Review: Invisible Tears by Abigail Lawrence

Invisible Tears: The Abuse, The Rebellion, The Survival, Despite All Odds

This is one of those books that is extremely hard to read, especially if you’ve ever lived through any type of abuse yourself. When I first started reading it, I went into it completely oblivious to what the story was about, and then I had to back out and re-read the write up to realize what I was reading was, in fact, a true story. That, immediately, changed my perspective on reading this book. You see, if this had been fiction, I probably would have stopped reading after about the first tenth. It’s just that hard to read through the impacting scenes that take place in this young girl’s young life. But once I realized this was supposed to be a true story, I forced myself to keep going because if this really happened to someone, she at least deserved having someone try to understand it.

And I’m glad I did because the rest of the book actually makes the journey worth it. To be honest, the first 1/3 of the book is really hard to read through. But once you hit the 35 percent mark (the Kindle is really cool for telling you exactly that), the story changes, and you start to experience a different kind of a tale, one that’s no longer about abuse, but one that tells the struggle of a young girl becoming a woman who is attempting to find herself as a result of the previous abuse. What you discover is that she spends the rest of her life trying to find some sense of acceptance, whether it be acceptance from others, or just a solitary acceptance of other people and some semblance of belonging in a world that appears mean and cruel, and sometimes oblivious to the struggles of others.

I will admit there were a couple of points where I almost didn’t finish it, but then perservered, a lot like Abbie pushes forward through the travails that life continues to throw at her, and in the end it really was all worth it. Someone who reads up to that first part of the book and then stops would probably be impacted as well, almost needing to read the rest of this book to get the closure that seems desired and needed through this book.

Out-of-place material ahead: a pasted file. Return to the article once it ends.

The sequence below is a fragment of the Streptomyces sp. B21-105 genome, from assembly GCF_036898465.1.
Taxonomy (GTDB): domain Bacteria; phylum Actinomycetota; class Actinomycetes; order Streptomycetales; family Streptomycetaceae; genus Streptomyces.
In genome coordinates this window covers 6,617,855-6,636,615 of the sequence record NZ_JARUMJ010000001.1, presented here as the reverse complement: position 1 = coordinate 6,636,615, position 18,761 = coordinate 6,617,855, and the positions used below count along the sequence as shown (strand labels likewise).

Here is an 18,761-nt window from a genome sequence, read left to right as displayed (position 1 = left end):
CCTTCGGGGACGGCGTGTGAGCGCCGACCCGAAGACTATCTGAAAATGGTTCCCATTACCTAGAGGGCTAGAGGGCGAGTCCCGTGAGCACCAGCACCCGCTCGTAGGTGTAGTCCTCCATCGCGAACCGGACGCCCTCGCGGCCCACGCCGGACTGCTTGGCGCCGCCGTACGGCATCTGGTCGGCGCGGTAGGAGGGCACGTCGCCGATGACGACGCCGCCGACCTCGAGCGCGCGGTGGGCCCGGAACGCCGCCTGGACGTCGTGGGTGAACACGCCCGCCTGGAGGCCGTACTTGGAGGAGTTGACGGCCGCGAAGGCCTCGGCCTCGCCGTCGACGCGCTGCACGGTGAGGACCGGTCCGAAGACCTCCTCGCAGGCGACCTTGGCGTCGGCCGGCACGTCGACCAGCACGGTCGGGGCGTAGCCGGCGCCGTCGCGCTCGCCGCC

Story: 4 stars
The narrative throughout was well worth reading, and the story crafted was one that leaves an impression. It’s very hard to do that with a non-fiction narrative, and there were times where I found myself comparing events with Dave Pelzer’s “A Child Called It” to the point of outrageousness. The beginning of this book is really hard to read, as it goes from child abuse to child rape to continuous child exploitation, almost to where it felt like the events were trying to outshock previous events. But then you’re left realizing this is a true story, so you can only feel compassion, and when the story is complete, feel anger that there are those out there who will go unpunished for the unspeakable acts they have carried out against innocent victims who have no way of ever striking back. The epilogue alone is poignant and casts its own shadows of despair on the depravity of humanity.

Voice: 3 1/2 stars
Although non-fiction, the author struggles to maintain a singular voice throughout the tale, as she sometimes juxtaposes the tale from fluidity to a sense that some prose the tale contains is still difficult to convey, making it disjointed at times. But overall, it carries forward very well and you get the sense of a very young girl’s memories being relived through the prism of someone decades after the events.

Mechanics: 3 stars
The book could have used an additional edit. There are numerous spelling errors, “theres” instead of “their’s”, and other mechanical errors throughout. But overall, it holds up well. There were also a number of port problems from the original manuscript to the Kindle version where the justifcation of the text was off, but as someone who has worked with porting to a Kindle myself, I completely understand that problem as there are times where it happens, and no matter what you do, it just can’t be fixed.

Cover: 4 stars
There are any number of different kinds of covers that could have been used to convey this story; the one chosen seems to do a pretty solid job. Having seen some really outrageous covers for some books on Kindle, it’s nice to see a simple, telling piece of artwork that doesn’t go out of its way to overdue an appeal to attention.

Summary: I would recommend others to read this book, keeping in mind that the first 1/3 is VERY difficult to get through.

Overall: 4 stars

duaneReview: Invisible Tears by Abigail Lawrence